John Strong Newberry
Member of initial Council (sources: Kemp, 1893; Fairchild, 1932).
Personal. John Strong Newberry was born in Windsor, Connecticut, on December 22, 1822, and died on December 7, 1892, from the effects of a paralytic stroke he suffered two years earlier. His ancestors helped found Windsor in 1635. His father moved to Cuyahoga Falls (near Cleveland) in 1824, and engaged in coal mining in eastern Ohio. Thus, Newberry grew up in the midst of mining activity and, even as a boy, collected fossil plants from the local coal strata.
Newberry graduated in 1846 from Western Reserve University at Hudson, Ohio, and then, despite his interest in fossils, he studied medicine at the Cleveland Medical School, receiving his M.D. degree in 1848. After several additional years of medical studies in Paris, he returned to America in 1851 to practice medicine in Cleveland. Although his practice was successful, his interest in geology persisted, so in 1855 he became assistant surgeon and geologist with the War Department’s expedition under Lieutenant R.S. Williamson to explore railroad routes in the country between San Francisco and the Columbia River. From 1857 to 1859, he held similar positions with the expedition under Lieutenant Joseph C. Ives sent to explore the lower Colorado River, and the expedition under Captain J.N. Macomb which explored the San Juan country in the Four Corners Area.
In 1866 Newberry accepted the chair of Geology and Paleontology at the School of Mines, Columbia College (now Columbia University), New York. He held this position until his death, but a stroke in 1890 left him paralyzed. Concurrently with his Columbia professorship, Newberry also served as Director of the Ohio Geological Survey (1869 to 1874), and did large amounts of paleontological work for the Illinois Geological Survey, the New Jersey Survey, and the U.S. Geological Survey.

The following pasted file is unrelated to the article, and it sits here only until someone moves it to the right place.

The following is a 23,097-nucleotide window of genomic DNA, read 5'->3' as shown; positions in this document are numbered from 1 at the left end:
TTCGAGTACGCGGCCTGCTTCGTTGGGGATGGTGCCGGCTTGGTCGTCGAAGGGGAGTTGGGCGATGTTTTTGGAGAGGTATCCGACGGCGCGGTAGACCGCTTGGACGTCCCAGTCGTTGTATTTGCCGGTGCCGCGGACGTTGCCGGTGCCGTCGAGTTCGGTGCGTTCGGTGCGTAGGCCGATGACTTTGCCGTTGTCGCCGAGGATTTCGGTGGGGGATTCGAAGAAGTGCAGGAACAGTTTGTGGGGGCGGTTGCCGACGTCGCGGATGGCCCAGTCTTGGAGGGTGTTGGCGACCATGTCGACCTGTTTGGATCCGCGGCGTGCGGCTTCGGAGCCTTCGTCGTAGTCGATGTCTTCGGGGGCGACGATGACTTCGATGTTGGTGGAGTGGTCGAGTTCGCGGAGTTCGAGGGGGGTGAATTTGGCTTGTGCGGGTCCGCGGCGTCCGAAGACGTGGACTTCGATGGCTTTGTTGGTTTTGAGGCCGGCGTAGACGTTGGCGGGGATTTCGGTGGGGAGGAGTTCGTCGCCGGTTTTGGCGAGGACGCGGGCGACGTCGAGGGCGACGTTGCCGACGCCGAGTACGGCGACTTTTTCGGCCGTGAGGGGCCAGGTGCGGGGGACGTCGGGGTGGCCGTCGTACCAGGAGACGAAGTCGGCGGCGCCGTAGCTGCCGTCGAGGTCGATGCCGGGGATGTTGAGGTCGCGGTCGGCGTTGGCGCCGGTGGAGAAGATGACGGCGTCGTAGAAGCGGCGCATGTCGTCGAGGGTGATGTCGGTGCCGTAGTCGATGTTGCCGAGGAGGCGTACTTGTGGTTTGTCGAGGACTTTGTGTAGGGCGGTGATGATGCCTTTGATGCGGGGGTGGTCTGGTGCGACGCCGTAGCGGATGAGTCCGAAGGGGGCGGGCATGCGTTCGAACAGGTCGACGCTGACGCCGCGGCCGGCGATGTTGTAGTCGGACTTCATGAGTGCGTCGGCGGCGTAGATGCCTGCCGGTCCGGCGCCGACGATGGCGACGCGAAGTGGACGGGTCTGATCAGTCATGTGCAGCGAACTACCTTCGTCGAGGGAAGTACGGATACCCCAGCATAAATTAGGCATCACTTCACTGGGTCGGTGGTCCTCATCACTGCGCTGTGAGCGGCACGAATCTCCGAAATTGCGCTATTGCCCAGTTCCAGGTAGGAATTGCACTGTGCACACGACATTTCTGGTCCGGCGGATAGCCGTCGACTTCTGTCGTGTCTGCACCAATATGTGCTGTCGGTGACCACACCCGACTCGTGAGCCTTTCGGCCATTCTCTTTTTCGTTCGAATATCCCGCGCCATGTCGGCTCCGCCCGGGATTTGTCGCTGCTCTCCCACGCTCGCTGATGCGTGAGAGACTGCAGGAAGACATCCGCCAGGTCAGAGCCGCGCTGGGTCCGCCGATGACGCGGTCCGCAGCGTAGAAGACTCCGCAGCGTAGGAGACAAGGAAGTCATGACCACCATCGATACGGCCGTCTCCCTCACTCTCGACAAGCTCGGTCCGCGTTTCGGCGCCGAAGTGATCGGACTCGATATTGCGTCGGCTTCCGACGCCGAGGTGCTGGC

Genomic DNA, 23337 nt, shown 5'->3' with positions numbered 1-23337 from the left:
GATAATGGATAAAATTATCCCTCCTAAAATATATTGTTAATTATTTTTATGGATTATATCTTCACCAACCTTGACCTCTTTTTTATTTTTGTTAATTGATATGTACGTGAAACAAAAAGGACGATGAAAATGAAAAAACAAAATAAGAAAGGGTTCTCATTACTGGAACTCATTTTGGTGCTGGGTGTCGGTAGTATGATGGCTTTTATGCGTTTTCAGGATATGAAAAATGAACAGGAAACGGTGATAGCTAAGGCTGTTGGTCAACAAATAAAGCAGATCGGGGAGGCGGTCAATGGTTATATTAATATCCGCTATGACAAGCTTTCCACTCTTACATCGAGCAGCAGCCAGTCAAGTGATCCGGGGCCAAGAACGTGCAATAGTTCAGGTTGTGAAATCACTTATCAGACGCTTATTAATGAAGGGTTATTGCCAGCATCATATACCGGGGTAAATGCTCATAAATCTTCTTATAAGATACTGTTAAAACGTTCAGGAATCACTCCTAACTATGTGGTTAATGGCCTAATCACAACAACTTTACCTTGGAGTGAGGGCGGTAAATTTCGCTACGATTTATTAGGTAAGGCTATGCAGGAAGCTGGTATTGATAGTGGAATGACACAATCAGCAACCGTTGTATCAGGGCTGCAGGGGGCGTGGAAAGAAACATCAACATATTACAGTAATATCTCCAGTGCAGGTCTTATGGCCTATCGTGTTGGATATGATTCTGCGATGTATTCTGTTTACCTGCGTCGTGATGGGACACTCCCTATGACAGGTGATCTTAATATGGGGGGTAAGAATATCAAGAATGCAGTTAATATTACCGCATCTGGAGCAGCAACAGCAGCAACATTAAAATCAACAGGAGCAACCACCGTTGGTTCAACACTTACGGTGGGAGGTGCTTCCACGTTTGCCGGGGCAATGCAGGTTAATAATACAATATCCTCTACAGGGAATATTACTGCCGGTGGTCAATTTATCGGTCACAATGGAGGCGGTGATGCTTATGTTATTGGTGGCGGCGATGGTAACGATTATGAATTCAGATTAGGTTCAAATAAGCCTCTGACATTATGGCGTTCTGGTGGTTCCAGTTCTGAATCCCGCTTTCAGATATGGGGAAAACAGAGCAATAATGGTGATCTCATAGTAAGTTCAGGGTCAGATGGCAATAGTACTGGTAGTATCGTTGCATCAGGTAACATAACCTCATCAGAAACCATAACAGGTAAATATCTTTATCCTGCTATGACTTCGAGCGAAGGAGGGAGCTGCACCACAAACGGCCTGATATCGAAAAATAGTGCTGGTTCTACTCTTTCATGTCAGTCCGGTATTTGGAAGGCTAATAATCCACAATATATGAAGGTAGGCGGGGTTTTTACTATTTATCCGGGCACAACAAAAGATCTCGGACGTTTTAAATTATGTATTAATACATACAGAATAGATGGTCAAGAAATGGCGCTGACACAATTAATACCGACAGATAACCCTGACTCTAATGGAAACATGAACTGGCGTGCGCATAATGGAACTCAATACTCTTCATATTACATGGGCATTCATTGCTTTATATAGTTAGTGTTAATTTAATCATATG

Newberry married Sarah B. Gaylord in Cleveland in 1848. They had six children.
Professional. Newberry is best known for his pioneering stratigraphic and paleontologic work on the several western exploring expeditions, and for his life-long studies of fossil plants and fossil fish.
Newberry was named as one of the incorporators of the National Academy of Sciences, and he served as President of the American Association for the Advancement of Science (1867), as President of the New York Academy of Sciences (1868 to 1892), and as Present of the Torrey Botanical Club (1880 to 1890). He was chosen to preside over the Fifth International Geological Congress in Washington, D.C., in August 1891, but illness prevented him from doing so.
Role as a Founder. Newberry did not attend the December 27, 1888, meeting at Ithaca, but, during the balloting that selected the various officers to lead the new society in 1889, he was elected to the first Council. The next year he served as First Vice-President of GSA. His paralyzing stroke in December of that year precluded any further activity on behalf of GSA.
I am making the assumption that Newberry Crater in Eastern Oregon is named after him…seeking a railroad route from San Francisco to the Columbia would likely have led him past this volcanic structure.